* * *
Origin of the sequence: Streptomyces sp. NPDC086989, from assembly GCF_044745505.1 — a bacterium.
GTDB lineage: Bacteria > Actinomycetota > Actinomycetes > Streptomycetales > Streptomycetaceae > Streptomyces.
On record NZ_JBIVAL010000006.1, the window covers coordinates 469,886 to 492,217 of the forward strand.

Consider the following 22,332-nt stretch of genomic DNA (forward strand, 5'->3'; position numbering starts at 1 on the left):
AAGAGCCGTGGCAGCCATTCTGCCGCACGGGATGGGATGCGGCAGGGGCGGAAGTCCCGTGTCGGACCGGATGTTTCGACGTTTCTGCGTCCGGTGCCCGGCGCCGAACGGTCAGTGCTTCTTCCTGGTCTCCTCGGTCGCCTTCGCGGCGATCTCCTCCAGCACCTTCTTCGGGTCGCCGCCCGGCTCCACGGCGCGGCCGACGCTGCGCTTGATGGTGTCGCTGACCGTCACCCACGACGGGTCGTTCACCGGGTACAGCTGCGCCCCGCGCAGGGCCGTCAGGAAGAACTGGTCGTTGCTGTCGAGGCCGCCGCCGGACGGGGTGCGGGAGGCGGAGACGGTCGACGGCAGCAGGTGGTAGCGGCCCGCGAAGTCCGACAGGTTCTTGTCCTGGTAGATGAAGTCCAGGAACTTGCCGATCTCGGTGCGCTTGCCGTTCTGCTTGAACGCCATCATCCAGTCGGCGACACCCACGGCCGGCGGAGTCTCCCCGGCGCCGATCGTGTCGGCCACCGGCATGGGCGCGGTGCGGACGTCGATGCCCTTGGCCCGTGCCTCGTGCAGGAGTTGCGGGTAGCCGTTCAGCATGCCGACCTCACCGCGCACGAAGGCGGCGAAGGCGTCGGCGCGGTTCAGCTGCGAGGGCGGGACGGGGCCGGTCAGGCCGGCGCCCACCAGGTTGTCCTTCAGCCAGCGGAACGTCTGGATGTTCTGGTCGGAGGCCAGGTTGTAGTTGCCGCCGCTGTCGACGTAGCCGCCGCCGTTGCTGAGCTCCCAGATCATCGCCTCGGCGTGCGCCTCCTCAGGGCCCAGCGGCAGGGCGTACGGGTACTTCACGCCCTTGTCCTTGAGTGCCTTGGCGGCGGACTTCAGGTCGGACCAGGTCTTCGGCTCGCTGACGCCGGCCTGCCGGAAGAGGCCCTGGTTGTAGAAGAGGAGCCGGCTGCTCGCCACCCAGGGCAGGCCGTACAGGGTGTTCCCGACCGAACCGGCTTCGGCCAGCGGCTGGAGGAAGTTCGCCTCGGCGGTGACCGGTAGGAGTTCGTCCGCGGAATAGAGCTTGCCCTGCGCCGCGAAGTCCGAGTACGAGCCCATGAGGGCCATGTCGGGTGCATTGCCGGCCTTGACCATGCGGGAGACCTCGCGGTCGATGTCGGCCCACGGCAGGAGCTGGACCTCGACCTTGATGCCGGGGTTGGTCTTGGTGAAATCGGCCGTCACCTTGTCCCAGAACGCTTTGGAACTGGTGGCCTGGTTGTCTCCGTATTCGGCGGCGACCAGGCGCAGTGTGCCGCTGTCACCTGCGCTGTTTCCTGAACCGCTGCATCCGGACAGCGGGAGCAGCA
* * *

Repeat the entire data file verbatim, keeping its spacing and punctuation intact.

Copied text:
Origin of the sequence: Streptomyces sp. NPDC086989, from assembly GCF_044745505.1 — a bacterium.
GTDB lineage: Bacteria > Actinomycetota > Actinomycetes > Streptomycetales > Streptomycetaceae > Streptomyces.
On record NZ_JBIVAL010000006.1, the window covers coordinates 469,886 to 492,217 of the forward strand.

Consider the following 22,332-nt stretch of genomic DNA (forward strand, 5'->3'; position numbering starts at 1 on the left):
AAGAGCCGTGGCAGCCATTCTGCCGCACGGGATGGGATGCGGCAGGGGCGGAAGTCCCGTGTCGGACCGGATGTTTCGACGTTTCTGCGTCCGGTGCCCGGCGCCGAACGGTCAGTGCTTCTTCCTGGTCTCCTCGGTCGCCTTCGCGGCGATCTCCTCCAGCACCTTCTTCGGGTCGCCGCCCGGCTCCACGGCGCGGCCGACGCTGCGCTTGATGGTGTCGCTGACCGTCACCCACGACGGGTCGTTCACCGGGTACAGCTGCGCCCCGCGCAGGGCCGTCAGGAAGAACTGGTCGTTGCTGTCGAGGCCGCCGCCGGACGGGGTGCGGGAGGCGGAGACGGTCGACGGCAGCAGGTGGTAGCGGCCCGCGAAGTCCGACAGGTTCTTGTCCTGGTAGATGAAGTCCAGGAACTTGCCGATCTCGGTGCGCTTGCCGTTCTGCTTGAACGCCATCATCCAGTCGGCGACACCCACGGCCGGCGGAGTCTCCCCGGCGCCGATCGTGTCGGCCACCGGCATGGGCGCGGTGCGGACGTCGATGCCCTTGGCCCGTGCCTCGTGCAGGAGTTGCGGGTAGCCGTTCAGCATGCCGACCTCACCGCGCACGAAGGCGGCGAAGGCGTCGGCGCGGTTCAGCTGCGAGGGCGGGACGGGGCCGGTCAGGCCGGCGCCCACCAGGTTGTCCTTCAGCCAGCGGAACGTCTGGATGTTCTGGTCGGAGGCCAGGTTGTAGTTGCCGCCGCTGTCGACGTAGCCGCCGCCGTTGCTGAGCTCCCAGATCATCGCCTCGGCGTGCGCCTCCTCAGGGCCCAGCGGCAGGGCGTACGGGTACTTCACGCCCTTGTCCTTGAGTGCCTTGGCGGCGGACTTCAGGTCGGACCAGGTCTTCGGCTCGCTGACGCCGGCCTGCCGGAAGAGGCCCTGGTTGTAGAAGAGGAGCCGGCTGCTCGCCACCCAGGGCAGGCCGTACAGGGTGTTCCCGACCGAACCGGCTTCGGCCAGCGGCTGGAGGAAGTTCGCCTCGGCGGTGACCGGTAGGAGTTCGTCCGCGGAATAGAGCTTGCCCTGCGCCGCGAAGTCCGAGTACGAGCCCATGAGGGCCATGTCGGGTGCATTGCCGGCCTTGACCATGCGGGAGACCTCGCGGTCGATGTCGGCCCACGGCAGGAGCTGGACCTCGACCTTGATGCCGGGGTTGGTCTTGGTGAAATCGGCCGTCACCTTGTCCCAGAACGCTTTGGAACTGGTGGCCTGGTTGTCTCCGTATTCGGCGGCGACCAGGCGCAGTGTGCCGCTGTCACCTGCGCTGTTTCCTGAACCGCTGCATCCGGACAGCGGGAGCAGCA